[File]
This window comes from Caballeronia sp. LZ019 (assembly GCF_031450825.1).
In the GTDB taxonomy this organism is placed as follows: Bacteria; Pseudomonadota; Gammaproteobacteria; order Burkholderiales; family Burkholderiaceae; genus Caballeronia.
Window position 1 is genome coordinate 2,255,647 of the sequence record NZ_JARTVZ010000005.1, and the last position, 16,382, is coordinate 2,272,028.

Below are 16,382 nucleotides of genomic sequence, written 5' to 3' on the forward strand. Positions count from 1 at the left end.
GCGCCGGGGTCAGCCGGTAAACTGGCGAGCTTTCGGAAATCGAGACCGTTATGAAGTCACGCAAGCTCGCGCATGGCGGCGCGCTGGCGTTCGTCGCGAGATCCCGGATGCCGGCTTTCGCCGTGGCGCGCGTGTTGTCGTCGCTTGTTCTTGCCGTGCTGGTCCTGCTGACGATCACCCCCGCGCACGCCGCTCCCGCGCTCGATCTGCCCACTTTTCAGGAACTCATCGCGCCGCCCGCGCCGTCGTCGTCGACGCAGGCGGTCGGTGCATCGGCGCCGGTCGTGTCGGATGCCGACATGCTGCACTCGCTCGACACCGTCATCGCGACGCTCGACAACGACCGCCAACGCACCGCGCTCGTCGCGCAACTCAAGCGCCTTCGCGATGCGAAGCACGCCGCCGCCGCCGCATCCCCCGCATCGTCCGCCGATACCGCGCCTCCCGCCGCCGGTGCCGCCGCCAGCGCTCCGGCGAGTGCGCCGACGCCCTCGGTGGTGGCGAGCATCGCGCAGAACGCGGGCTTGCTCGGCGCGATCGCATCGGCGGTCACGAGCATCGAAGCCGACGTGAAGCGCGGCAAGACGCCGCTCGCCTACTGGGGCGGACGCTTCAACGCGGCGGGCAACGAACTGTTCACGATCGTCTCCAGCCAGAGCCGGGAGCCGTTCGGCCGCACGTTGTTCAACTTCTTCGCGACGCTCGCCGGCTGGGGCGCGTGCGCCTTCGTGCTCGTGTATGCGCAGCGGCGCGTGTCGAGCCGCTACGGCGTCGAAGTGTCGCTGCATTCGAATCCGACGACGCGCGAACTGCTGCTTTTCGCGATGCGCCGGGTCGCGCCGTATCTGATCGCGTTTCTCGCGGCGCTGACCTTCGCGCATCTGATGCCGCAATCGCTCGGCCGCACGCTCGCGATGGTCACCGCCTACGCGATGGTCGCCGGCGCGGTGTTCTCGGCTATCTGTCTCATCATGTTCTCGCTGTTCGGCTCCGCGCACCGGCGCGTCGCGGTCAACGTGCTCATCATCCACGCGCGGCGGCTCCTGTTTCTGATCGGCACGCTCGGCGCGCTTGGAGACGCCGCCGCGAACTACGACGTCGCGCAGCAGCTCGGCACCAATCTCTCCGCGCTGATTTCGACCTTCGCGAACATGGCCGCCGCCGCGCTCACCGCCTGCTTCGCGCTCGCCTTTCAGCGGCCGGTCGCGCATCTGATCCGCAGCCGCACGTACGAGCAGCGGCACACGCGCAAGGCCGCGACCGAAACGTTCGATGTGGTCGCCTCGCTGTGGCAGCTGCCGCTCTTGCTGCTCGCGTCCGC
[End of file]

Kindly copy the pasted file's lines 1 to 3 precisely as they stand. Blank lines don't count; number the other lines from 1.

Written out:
This window comes from Caballeronia sp. LZ019 (assembly GCF_031450825.1).
In the GTDB taxonomy this organism is placed as follows: Bacteria; Pseudomonadota; Gammaproteobacteria; order Burkholderiales; family Burkholderiaceae; genus Caballeronia.
Window position 1 is genome coordinate 2,255,647 of the sequence record NZ_JARTVZ010000005.1, and the last position, 16,382, is coordinate 2,272,028.